DCSIMG

Limerick man to live in house he ‘broke into’

John Ryan, from Caherconlish, outside the house he owns in Ard na Deirge, Killaloe. He broke into it in July, has been working on it ever since and hopes to move in in February [Picture: Michael Cowhey]

John Ryan, from Caherconlish, outside the house he owns in Ard na Deirge, Killaloe. He broke into it in July, has been working on it ever since and hopes to move in in February [Picture: Michael Cowhey]

  • by Donal O’Regan
 

One of the strangest stories of 2013 was a Limerick man who “broke into” his own house in a ghost estate.

John Ryan, a well know Limerick businessman living in Caherconlish, entered his property and his son’s house in Ard na Deirge estate in Killaloe on Monday, July 1.

The 68-year-old climbed in the window of the four-bed house he bought for €300,000 seven years ago.

There had been a long-running battle to live in his house. They were not allowed into their homes because there are no services to the estate. The builder ran into financial difficulties. AIB appointed KPMG as receivers.

The grandfather of seven decided to enter the house because he was at the “end of his tether” and was “getting nowhere”.

“I went in to the garda barracks with my title documents and I told them I was going in to my own property.

“I showed them my title deeds. I didn’t want to break any law. I asked the agent for the keys of my property. He said he didn’t have them which is what I expected,” said Mr Ryan, at the time.

Gardai confirmed they won’t seek Mr Ryan’s removal from the home as it is a civil matter.

“I didn’t break a window, I was shown how to do it. I went in a window, then I went in to my son’s house,” said Mr Ryan.

The story made national headlines and Mr Ryan told the Limerick Leader he was in it for the “long haul”.

We checked back with Mr Ryan just before Christmas and he hopes to be living there permanently by the end of February. He has been paying almost €1,400 on a mortgage for the past four years on the house he bought for his wife, Breda, to enjoy their retirement in.

“We are still in the same position, we have taken the houses, the bank have not in any way tried to do anything or the receiver. I’m going in, I am working on the houses. I have one completely tiled, the three bathrooms are done, I have all the hallways, dining area, kitchen, utility room all finished. I’m starting on the second one,” said Mr Ryan.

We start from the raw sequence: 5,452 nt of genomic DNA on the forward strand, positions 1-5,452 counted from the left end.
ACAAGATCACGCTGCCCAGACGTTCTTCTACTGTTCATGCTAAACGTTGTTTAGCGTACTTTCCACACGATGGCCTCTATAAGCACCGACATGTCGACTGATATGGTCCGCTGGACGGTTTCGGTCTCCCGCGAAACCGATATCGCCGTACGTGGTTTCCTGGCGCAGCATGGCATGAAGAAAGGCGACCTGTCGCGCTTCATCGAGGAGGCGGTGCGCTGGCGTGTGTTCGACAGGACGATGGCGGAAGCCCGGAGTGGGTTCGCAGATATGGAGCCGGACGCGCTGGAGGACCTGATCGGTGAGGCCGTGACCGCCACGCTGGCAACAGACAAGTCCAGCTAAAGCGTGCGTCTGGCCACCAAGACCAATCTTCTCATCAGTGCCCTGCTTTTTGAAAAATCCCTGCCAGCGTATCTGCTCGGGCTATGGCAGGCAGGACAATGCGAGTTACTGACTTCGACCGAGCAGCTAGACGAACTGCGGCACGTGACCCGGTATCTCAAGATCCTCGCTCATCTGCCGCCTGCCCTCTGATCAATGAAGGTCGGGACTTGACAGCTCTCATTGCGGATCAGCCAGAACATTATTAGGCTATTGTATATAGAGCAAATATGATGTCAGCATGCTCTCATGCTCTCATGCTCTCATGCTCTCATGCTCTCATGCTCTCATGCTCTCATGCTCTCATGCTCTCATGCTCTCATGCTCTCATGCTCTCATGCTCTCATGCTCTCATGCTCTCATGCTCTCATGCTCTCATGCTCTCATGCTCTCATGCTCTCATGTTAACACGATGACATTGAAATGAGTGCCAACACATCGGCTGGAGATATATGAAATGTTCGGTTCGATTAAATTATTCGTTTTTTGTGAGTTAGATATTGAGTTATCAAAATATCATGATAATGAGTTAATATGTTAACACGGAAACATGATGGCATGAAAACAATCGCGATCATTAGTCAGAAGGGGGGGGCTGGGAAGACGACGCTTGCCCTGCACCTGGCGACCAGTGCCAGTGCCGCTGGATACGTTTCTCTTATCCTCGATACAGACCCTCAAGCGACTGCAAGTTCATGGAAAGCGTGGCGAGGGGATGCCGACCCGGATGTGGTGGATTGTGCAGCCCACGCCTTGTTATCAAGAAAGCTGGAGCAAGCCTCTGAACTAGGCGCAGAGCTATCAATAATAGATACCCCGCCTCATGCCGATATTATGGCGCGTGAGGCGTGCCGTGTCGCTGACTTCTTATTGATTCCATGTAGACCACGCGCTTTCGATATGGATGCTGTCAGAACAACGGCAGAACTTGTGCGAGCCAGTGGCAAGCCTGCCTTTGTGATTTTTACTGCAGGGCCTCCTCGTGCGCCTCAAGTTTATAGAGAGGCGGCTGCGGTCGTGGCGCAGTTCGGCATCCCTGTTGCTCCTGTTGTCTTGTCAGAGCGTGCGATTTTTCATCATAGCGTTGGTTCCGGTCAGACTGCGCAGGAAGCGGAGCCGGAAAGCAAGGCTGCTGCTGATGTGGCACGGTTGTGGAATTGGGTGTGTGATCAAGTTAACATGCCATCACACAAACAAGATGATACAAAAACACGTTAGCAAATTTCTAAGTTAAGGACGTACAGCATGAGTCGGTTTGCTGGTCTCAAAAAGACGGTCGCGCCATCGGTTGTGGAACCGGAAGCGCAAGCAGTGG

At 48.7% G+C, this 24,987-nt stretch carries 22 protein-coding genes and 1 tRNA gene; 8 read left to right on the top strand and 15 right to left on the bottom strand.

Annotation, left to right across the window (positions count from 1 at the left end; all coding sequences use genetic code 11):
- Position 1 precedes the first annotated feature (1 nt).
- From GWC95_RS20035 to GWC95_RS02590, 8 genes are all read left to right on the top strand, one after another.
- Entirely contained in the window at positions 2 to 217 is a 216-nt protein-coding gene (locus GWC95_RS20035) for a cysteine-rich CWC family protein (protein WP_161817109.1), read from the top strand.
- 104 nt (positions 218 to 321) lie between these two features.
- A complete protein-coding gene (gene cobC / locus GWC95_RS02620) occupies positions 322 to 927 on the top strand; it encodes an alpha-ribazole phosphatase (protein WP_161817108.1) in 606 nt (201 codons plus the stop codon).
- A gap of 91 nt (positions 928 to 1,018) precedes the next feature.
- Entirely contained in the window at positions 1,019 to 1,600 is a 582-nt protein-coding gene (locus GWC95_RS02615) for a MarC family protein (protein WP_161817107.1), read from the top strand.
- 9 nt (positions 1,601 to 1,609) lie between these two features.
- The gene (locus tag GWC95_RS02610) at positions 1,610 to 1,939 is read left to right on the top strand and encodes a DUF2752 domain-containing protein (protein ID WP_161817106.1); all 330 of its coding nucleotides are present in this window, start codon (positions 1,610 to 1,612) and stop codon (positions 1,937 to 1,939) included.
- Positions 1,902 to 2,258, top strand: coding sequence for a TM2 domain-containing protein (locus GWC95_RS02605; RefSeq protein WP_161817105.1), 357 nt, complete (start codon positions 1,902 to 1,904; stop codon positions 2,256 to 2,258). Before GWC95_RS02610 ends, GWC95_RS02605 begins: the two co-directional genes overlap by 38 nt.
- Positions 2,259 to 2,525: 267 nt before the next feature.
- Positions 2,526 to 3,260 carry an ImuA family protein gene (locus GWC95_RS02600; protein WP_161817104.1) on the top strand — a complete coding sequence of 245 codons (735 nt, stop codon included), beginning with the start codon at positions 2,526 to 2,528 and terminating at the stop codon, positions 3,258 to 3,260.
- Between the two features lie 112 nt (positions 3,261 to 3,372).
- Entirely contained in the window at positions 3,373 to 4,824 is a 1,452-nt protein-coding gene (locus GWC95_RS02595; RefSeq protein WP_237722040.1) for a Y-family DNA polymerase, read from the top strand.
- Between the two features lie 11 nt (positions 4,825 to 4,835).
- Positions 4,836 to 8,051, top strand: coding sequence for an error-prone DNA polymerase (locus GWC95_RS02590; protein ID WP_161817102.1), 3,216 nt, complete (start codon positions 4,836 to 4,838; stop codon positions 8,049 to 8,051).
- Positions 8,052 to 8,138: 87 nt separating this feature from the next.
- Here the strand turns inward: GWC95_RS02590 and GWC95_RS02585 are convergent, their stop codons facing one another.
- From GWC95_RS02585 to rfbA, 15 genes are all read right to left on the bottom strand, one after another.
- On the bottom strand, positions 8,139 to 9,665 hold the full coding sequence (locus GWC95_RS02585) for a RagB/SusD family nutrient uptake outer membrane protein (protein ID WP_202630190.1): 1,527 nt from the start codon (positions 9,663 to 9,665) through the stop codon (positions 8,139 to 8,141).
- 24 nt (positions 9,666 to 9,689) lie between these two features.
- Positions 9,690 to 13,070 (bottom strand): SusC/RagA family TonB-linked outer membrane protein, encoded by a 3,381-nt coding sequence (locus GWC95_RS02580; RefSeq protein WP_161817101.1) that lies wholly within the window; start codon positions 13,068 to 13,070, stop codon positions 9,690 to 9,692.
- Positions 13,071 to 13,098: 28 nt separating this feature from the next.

At the start somebody was staying in the houses but now he comes and goes.

“The security people, they have been shouting and roaring at us all the time but then you must understand that they have a job to do too.

They’re being paid to do a job. They can’t touch me. They can’t touch my property because I have the documents for it,” said Mr Ryan.

Another development is that services have been supplied to the site.

“When I went on television and said I would bring in the machinery and give myself the services. The next thing, I was away on a bit of business and my son rang me to say ‘Dad, you’re not going to believe it there is machinery on the site’. They provided right up to my door water and sewerage,” said Mr Ryan.

The only hold up is with the plumbing and electrics in the houses but once that is sorted Mr Ryan hopes to be living in the picturesque village permanently.

“I have no intention of giving up, I mean not only that but my son as well. We are talking about half a million here, at least that. You can’t walk away from that, nobody can walk away from that,” said Mr Ryan.

Last July he said he wanted to force the issue by breaking in

“If AIB and KPMG want to contest my right to remain there, they can take me to court I want it to go to court and I look forward to my day in court,” he said. But Mr Ryan says he hasn’t heard from the bank or receiver.

“I wanted my day in court. That’s what I wanted, but they didn’t give it to me,” he said.

AIB has said it would not be making any statement as it does not comment on individual cases.

 

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